WKash
50%
50%
WKash,
User Rank: Apprentice
9/3/2013 | 5:40:09 PM
re: Energy Department Updates Breach Count, Says 53,000 Affected
DOE's lack of transparency and double speak about this breach tends to reinforce the bad rap govt. gets on events like this.

As the DOE's answer to its own rhetorical question (above) suggests, "Department of Energy networks and employee information hosted on these networks are protected in accordance with federal laws and Department of Energy policies"-- except when they get hacked.

Hacks happen. But it's not very reassuring for DOE or federal employees in general to be told "We (DOE) are working with interagency partners on actions that can be taken against those responsible and to reduce the likelihood of another
successful attack."
DAVIDINIL
50%
50%
DAVIDINIL,
User Rank: Apprentice
9/3/2013 | 4:52:09 PM
re: Energy Department Updates Breach Count, Says 53,000 Affected
A year's worth of free credit monitoring is a steaming pile of dung. The DOE's incompetence would now require me to go thru the hassle of enrolling for the monitoring, monitioring it, having to go thru the hassle of getting reimbursed, then remembering to cancel it at the end of the year. Then I would be barraged by sales emails for as long as I owned the email address.
I see more of these announcements coming as the govt ramps up Obama care.
COVID-19: Latest Security News & Commentary
Dark Reading Staff 10/27/2020
Modern Day Insider Threat: Network Bugs That Are Stealing Your Data
David Pearson, Principal Threat Researcher,  10/21/2020
Are You One COVID-19 Test Away From a Cybersecurity Disaster?
Alan Brill, Senior Managing Director, Cyber Risk Practice, Kroll,  10/21/2020
Register for Dark Reading Newsletters
White Papers
Video
Cartoon
Current Issue
Special Report: Computing's New Normal
This special report examines how IT security organizations have adapted to the "new normal" of computing and what the long-term effects will be. Read it and get a unique set of perspectives on issues ranging from new threats & vulnerabilities as a result of remote working to how enterprise security strategy will be affected long term.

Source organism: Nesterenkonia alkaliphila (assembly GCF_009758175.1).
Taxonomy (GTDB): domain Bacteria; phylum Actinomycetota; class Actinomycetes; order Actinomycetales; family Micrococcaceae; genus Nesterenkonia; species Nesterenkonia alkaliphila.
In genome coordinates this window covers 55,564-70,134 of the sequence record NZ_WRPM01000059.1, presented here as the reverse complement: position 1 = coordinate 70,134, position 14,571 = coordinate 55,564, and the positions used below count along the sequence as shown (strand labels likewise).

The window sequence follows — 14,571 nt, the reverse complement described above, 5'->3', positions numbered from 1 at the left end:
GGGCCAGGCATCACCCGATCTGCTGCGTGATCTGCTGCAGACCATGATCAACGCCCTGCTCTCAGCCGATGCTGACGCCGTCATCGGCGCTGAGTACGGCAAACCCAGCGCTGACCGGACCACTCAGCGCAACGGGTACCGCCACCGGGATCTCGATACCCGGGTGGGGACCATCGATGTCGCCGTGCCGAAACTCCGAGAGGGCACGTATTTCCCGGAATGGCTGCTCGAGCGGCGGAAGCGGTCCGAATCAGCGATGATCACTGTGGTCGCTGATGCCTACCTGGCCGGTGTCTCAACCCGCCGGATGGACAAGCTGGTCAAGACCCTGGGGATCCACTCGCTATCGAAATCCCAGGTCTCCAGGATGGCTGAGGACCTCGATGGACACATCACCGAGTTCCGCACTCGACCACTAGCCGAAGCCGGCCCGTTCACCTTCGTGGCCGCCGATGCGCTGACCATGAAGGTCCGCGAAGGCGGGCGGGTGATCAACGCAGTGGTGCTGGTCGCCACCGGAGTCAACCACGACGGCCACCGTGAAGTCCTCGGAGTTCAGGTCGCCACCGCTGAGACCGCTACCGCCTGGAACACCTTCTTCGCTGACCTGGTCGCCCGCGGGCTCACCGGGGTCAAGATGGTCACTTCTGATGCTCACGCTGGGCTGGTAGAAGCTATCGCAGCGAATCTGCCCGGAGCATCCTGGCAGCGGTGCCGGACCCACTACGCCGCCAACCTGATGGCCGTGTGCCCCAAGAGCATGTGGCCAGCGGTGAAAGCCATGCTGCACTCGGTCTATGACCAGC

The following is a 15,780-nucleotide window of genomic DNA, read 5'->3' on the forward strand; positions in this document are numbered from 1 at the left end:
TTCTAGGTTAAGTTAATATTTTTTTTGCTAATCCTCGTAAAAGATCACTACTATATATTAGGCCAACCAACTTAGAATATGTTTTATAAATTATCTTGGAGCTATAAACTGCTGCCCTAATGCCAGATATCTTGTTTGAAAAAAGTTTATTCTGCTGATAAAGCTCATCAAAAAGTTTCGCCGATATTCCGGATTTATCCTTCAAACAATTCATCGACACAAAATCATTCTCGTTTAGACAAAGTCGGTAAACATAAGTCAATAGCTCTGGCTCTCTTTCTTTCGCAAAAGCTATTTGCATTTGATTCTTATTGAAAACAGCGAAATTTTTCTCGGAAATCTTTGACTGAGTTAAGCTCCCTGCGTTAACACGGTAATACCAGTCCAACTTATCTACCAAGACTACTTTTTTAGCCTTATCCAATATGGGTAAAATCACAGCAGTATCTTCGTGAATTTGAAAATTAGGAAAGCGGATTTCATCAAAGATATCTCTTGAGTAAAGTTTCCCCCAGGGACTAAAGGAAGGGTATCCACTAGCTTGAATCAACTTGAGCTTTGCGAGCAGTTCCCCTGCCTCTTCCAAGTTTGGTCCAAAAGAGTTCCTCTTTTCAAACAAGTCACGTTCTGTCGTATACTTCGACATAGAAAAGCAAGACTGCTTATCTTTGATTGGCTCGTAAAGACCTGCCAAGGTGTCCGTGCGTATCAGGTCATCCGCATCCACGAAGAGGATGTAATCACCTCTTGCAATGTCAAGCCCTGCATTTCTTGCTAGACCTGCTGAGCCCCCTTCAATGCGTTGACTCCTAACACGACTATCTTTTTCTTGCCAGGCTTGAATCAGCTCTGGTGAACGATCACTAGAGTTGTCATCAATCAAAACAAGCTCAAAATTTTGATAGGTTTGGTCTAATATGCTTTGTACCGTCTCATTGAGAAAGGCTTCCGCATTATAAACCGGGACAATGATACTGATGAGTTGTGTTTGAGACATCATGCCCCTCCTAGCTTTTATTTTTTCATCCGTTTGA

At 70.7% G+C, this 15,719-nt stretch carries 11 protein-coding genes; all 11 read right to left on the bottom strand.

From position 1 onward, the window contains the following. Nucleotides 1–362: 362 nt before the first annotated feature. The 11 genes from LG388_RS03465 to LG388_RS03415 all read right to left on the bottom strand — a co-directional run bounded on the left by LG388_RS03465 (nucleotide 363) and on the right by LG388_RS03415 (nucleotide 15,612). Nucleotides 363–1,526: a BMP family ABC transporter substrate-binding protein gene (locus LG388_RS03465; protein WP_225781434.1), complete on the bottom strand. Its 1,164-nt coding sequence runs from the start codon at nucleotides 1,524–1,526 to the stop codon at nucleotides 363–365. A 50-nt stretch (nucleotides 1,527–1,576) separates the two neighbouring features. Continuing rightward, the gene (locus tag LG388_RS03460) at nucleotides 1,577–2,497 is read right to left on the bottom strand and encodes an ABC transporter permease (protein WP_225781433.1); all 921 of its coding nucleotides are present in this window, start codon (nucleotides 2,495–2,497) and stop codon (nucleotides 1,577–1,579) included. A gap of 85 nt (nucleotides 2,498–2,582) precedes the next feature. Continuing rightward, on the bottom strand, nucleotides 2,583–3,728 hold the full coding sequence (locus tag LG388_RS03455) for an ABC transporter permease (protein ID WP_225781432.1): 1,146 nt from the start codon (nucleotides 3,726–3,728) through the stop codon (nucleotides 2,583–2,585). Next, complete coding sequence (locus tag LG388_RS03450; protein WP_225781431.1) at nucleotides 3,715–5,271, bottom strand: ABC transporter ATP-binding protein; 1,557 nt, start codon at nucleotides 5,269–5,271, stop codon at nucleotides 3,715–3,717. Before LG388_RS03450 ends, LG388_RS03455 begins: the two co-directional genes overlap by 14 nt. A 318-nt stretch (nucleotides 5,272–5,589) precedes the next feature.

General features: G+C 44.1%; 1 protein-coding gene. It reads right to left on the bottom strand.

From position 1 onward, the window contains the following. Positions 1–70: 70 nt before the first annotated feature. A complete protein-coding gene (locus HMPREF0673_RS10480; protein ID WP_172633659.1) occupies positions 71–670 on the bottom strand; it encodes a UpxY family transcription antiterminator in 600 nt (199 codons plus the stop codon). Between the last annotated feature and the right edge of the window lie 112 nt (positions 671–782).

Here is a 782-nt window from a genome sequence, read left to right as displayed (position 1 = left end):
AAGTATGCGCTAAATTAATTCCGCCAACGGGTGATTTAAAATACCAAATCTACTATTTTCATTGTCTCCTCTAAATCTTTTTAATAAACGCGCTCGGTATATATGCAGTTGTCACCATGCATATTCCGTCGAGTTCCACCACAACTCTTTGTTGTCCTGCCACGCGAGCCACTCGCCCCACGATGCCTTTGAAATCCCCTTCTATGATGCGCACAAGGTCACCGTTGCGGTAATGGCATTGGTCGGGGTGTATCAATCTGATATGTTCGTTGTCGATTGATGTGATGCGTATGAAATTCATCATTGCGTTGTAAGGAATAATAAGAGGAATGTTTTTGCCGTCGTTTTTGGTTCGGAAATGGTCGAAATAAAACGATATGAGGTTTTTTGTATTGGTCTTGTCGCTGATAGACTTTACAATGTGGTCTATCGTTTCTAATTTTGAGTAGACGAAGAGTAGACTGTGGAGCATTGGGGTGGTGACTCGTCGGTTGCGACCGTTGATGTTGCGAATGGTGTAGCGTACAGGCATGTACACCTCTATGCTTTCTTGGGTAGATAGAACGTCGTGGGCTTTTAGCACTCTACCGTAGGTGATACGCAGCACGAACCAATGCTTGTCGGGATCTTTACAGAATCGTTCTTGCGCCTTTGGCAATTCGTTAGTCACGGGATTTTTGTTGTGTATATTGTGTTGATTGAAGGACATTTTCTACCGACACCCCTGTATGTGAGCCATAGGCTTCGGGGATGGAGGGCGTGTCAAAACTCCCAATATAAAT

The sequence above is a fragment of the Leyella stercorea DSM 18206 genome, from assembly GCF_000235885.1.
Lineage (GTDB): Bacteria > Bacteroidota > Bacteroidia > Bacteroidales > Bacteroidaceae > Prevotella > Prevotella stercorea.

Flash Poll
How IT Security Organizations are Attacking the Cybersecurity Problem
How IT Security Organizations are Attacking the Cybersecurity Problem
The COVID-19 pandemic turned the world -- and enterprise computing -- on end. Here's a look at how cybersecurity teams are retrenching their defense strategies, rebuilding their teams, and selecting new technologies to stop the oncoming rise of online attacks.
Twitter Feed
Dark Reading - Bug Report
Bug Report
Enterprise Vulnerabilities
From DHS/US-CERT's National Vulnerability Database
CVE-2020-9982
PUBLISHED: 2020-10-27
This issue was addressed with improved checks to prevent unauthorized actions. This issue is fixed in Apple Music 3.4.0 for Android. A malicious application may be able to leak a user's credentials.
CVE-2020-3855
PUBLISHED: 2020-10-27
An access issue was addressed with improved access restrictions. This issue is fixed in macOS Catalina 10.15.3, Security Update 2020-001 Mojave, Security Update 2020-001 High Sierra. A malicious application may be able to overwrite arbitrary files.
CVE-2020-3863
PUBLISHED: 2020-10-27
A memory corruption issue was addressed with improved memory handling. This issue is fixed in macOS Catalina 10.15.3, Security Update 2020-001 Mojave, Security Update 2020-001 High Sierra. An application may be able to execute arbitrary code with system privileges.
CVE-2020-3864
PUBLISHED: 2020-10-27
A logic issue was addressed with improved validation. This issue is fixed in iCloud for Windows 7.17, iTunes 12.10.4 for Windows, iCloud for Windows 10.9.2, tvOS 13.3.1, Safari 13.0.5, iOS 13.3.1 and iPadOS 13.3.1. A DOM object context may not have had a unique security origin.
CVE-2020-3880
PUBLISHED: 2020-10-27
An out-of-bounds read was addressed with improved input validation. This issue is fixed in watchOS 6.1.2, iOS 13.3.1 and iPadOS 13.3.1, tvOS 13.3.1, macOS Catalina 10.15.3, Security Update 2020-001 Mojave, Security Update 2020-001 High Sierra. Processing a maliciously crafted image may lead to arbit...